The Beginning Of The End Of Hedge Funds As We’ve Known Them?
By Roger Nusbaum, AdvisorShares ETF Strategist
So proclaimed Bloomberg in an interesting column about investors losing interest in hedge funds due to poor performance, or perceived poor performance, and high fees. I won’t defend the fees but will point out that fewer and fewer hedge fund investors pay the full 2 and 20 (2% management fee with 20% of the gain) in the last few years.
Someone expecting 50% or 100% every year from a hedge will of course be disappointed but it is worth mentioning that the first hedge fund was founded in the 1940’s by Alfred W. Jones and was designed to reduce risk. A key point from the company which is still in business; Jones referred to his fund as a “Hedged Fund” not a “Hedge Fund” because he believed that being hedged was the most important identifying characteristic. Many “hedge funds” today are unregulated investment partnerships with performance compensation structures, but some of them may not actually be hedged.
Now is not the end of hedge funds as we know them. The fees have been going down for a while, assets may have flowed out in 2016 but at some point hedge funds will have a run of doing relatively well and money will flow back in. In past blog posts we’ve chronicled pensions allocating to, and then away from hedge funds. It is at least in part the behavior of chasing returns and it is a good bet that the behavior will repeat.
None of the assertions made by Bloomberg invalidate the strategic concept underlying hedge funds, especially Jones’ idea of being hedged or otherwise protecting the portfolio.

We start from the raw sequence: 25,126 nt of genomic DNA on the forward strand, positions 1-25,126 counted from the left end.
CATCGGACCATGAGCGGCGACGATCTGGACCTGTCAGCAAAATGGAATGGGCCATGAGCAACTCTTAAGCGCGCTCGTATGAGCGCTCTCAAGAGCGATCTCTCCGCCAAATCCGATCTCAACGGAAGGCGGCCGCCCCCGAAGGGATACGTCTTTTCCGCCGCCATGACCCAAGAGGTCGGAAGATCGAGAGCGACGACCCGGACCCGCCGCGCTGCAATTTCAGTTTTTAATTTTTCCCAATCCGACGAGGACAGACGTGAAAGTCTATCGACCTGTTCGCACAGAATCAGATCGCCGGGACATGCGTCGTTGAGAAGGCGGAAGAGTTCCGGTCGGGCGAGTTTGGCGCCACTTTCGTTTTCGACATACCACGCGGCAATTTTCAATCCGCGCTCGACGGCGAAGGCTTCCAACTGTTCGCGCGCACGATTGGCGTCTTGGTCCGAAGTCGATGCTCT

So where the objective is not based on unrealistic return assumptions but implementing a tool to manage volatility or deliver some other specific effect to a diversified portfolio, Barron’s reported in its mutual fund column a couple of weeks ago that starting in 2017 Morningstar will evaluate liquid alternatives with a style box that measures correlation and volatility. While style boxes have their limits, the attempt to provide more information for this segment is a big positive.
I’ve been writing about this idea for many years with the simple realization that whenever interest rates started to rise, bond portfolios as they have typically been constructed over the last 35 years would run into trouble.
Where a typical fixed income portfolio might have taken some form of the barbell approach with some longer dated and some shorter dated holdings, the longer dated holdings could evolve into a problem. As opposed to a barbell-ish approach, I think a mix of shorter dated holdings, higher yielding (but with less interest rate sensitivity) as well as alternatives will be the way to go.
Not all alternatives can be fixed income proxies. I am a big fan of a small allocation to gold but it is too volatile for me to think of it as a fixed income substitute. The Morningstar style boxes will help investors figure this out but I think merger arbitrage, absolute return, market neutral, possibly risk parity (if you think an actively managed risk parity fund will reduce exposure to fixed income) and for some investors I think managed futures could work (I believe higher rates will actually help the strategy as the cash they must hold will have a higher return).
One thing that will not work as a fixed income substitute, in my opinion, is equities. The current Barron’s cover story looks at Where To Find Yield and includes some equity sectors. If utilities drop 20% compared to a 50% decline for the S&P 500 in a bear market, that would be a very good relative return, that would be relative to equities but pretty lousy compared to how someone expects a bond to do.